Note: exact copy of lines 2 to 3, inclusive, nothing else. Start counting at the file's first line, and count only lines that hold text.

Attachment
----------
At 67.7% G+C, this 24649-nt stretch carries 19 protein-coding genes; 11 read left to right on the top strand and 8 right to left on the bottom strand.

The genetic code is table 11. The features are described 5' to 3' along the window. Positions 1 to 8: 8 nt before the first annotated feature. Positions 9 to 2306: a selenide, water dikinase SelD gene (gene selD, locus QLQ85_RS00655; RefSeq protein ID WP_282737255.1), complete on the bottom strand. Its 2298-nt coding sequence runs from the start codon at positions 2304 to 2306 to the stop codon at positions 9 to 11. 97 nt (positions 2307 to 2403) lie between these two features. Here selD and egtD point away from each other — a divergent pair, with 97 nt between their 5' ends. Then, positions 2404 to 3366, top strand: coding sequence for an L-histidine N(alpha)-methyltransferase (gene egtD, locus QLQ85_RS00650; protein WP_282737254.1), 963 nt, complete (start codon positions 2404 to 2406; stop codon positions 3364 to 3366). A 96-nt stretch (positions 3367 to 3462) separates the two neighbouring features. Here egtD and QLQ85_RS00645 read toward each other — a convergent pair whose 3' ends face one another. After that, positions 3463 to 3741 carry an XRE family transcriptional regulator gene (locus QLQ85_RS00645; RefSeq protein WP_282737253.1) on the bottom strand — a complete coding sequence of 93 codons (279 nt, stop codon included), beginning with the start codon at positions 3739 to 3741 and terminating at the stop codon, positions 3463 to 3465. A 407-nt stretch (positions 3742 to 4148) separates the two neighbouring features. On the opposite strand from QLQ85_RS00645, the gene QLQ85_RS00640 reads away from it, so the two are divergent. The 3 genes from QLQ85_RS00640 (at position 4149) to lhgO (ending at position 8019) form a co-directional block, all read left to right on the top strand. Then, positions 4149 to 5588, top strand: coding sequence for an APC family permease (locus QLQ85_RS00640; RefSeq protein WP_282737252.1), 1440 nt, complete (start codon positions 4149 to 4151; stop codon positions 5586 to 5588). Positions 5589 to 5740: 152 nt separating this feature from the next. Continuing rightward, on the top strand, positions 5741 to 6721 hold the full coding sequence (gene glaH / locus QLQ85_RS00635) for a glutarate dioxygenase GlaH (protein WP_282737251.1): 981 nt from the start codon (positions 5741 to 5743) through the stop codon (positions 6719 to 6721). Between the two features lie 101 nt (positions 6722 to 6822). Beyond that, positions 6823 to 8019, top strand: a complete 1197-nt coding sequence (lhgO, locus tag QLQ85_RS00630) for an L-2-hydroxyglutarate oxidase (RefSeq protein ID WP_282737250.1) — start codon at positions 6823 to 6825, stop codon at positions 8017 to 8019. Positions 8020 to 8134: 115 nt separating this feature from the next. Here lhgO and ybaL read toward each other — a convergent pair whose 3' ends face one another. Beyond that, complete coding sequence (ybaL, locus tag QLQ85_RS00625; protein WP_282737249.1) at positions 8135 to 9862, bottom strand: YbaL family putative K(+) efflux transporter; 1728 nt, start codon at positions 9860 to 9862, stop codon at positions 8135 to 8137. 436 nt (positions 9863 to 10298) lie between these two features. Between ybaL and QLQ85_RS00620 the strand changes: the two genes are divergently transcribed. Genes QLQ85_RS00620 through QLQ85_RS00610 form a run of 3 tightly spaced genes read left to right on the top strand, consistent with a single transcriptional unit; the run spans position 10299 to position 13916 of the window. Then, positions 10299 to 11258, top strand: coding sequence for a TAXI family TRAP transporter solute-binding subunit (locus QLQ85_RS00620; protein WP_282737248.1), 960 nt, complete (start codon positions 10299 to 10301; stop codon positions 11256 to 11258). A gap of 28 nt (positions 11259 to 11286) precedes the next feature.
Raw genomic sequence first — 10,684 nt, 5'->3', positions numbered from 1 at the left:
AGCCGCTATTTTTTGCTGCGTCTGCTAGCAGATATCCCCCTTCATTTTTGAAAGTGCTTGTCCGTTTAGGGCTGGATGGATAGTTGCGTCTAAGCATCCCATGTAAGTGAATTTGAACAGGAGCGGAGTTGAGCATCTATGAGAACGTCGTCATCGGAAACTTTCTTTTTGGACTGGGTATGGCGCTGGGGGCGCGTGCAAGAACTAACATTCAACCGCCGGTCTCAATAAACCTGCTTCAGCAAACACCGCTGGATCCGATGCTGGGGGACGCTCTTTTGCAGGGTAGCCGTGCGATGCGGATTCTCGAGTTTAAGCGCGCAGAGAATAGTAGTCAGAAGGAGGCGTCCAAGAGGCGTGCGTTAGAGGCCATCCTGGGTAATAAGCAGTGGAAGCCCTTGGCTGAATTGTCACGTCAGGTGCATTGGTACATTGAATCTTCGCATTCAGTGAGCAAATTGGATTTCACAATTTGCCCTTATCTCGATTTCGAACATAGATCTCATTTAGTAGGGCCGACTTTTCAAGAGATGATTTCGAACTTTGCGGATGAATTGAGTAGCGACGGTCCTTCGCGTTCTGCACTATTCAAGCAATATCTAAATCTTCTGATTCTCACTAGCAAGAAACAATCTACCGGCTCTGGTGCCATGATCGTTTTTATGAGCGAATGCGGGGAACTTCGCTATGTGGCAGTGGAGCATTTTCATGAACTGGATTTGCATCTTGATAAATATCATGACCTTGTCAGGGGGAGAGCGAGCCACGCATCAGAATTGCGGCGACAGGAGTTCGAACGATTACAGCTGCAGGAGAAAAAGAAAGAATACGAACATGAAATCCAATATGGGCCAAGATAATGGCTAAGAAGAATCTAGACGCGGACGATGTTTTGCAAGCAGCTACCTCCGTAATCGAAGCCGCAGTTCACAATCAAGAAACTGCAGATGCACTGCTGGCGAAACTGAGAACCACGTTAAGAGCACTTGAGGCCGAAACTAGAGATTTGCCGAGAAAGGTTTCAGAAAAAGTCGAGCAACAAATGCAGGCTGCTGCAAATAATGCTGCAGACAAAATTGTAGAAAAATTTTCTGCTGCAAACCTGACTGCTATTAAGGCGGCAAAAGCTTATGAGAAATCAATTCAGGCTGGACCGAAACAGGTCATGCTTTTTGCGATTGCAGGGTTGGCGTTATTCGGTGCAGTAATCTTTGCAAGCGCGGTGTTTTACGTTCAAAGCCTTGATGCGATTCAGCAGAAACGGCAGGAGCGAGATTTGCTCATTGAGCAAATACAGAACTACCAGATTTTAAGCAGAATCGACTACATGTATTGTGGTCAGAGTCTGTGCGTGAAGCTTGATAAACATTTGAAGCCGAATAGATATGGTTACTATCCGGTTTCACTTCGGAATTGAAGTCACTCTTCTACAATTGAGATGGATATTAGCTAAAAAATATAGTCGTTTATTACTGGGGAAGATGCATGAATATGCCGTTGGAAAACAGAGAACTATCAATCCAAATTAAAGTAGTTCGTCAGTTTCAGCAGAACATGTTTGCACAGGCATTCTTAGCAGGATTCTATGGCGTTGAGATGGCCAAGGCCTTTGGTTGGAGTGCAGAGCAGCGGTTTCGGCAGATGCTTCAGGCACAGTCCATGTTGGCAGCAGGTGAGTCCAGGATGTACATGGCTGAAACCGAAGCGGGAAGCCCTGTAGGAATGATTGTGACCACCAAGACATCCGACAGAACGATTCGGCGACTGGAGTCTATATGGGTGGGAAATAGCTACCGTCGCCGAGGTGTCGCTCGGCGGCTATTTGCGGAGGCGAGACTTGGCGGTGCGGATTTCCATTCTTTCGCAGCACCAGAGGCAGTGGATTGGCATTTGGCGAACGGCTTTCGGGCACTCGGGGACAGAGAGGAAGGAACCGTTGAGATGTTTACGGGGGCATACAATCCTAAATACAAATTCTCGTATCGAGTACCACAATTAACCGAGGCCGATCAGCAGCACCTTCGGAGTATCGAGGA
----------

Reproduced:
The genetic code is table 11. The features are described 5' to 3' along the window. Positions 1 to 8: 8 nt before the first annotated feature. Positions 9 to 2306: a selenide, water dikinase SelD gene (gene selD, locus QLQ85_RS00655; RefSeq protein ID WP_282737255.1), complete on the bottom strand. Its 2298-nt coding sequence runs from the start codon at positions 2304 to 2306 to the stop codon at positions 9 to 11. 97 nt (positions 2307 to 2403) lie between these two features. Here selD and egtD point away from each other — a divergent pair, with 97 nt between their 5' ends. Then, positions 2404 to 3366, top strand: coding sequence for an L-histidine N(alpha)-methyltransferase (gene egtD, locus QLQ85_RS00650; protein WP_282737254.1), 963 nt, complete (start codon positions 2404 to 2406; stop codon positions 3364 to 3366). A 96-nt stretch (positions 3367 to 3462) separates the two neighbouring features. Here egtD and QLQ85_RS00645 read toward each other — a convergent pair whose 3' ends face one another. After that, positions 3463 to 3741 carry an XRE family transcriptional regulator gene (locus QLQ85_RS00645; RefSeq protein WP_282737253.1) on the bottom strand — a complete coding sequence of 93 codons (279 nt, stop codon included), beginning with the start codon at positions 3739 to 3741 and terminating at the stop codon, positions 3463 to 3465. A 407-nt stretch (positions 3742 to 4148) separates the two neighbouring features. On the opposite strand from QLQ85_RS00645, the gene QLQ85_RS00640 reads away from it, so the two are divergent. The 3 genes from QLQ85_RS00640 (at position 4149) to lhgO (ending at position 8019) form a co-directional block, all read left to right on the top strand. Then, positions 4149 to 5588, top strand: coding sequence for an APC family permease (locus QLQ85_RS00640; RefSeq protein WP_282737252.1), 1440 nt, complete (start codon positions 4149 to 4151; stop codon positions 5586 to 5588). Positions 5589 to 5740: 152 nt separating this feature from the next. Continuing rightward, on the top strand, positions 5741 to 6721 hold the full coding sequence (gene glaH / locus QLQ85_RS00635) for a glutarate dioxygenase GlaH (protein WP_282737251.1): 981 nt from the start codon (positions 5741 to 5743) through the stop codon (positions 6719 to 6721). Between the two features lie 101 nt (positions 6722 to 6822). Beyond that, positions 6823 to 8019, top strand: a complete 1197-nt coding sequence (lhgO, locus tag QLQ85_RS00630) for an L-2-hydroxyglutarate oxidase (RefSeq protein ID WP_282737250.1) — start codon at positions 6823 to 6825, stop codon at positions 8017 to 8019. Positions 8020 to 8134: 115 nt separating this feature from the next. Here lhgO and ybaL read toward each other — a convergent pair whose 3' ends face one another. Beyond that, complete coding sequence (ybaL, locus tag QLQ85_RS00625; protein WP_282737249.1) at positions 8135 to 9862, bottom strand: YbaL family putative K(+) efflux transporter; 1728 nt, start codon at positions 9860 to 9862, stop codon at positions 8135 to 8137. 436 nt (positions 9863 to 10298) lie between these two features. Between ybaL and QLQ85_RS00620 the strand changes: the two genes are divergently transcribed. Genes QLQ85_RS00620 through QLQ85_RS00610 form a run of 3 tightly spaced genes read left to right on the top strand, consistent with a single transcriptional unit; the run spans position 10299 to position 13916 of the window. Then, positions 10299 to 11258, top strand: coding sequence for a TAXI family TRAP transporter solute-binding subunit (locus QLQ85_RS00620; protein WP_282737248.1), 960 nt, complete (start codon positions 10299 to 10301; stop codon positions 11256 to 11258). A gap of 28 nt (positions 11259 to 11286) precedes the next feature.
Raw genomic sequence first — 10,684 nt, 5'->3', positions numbered from 1 at the left: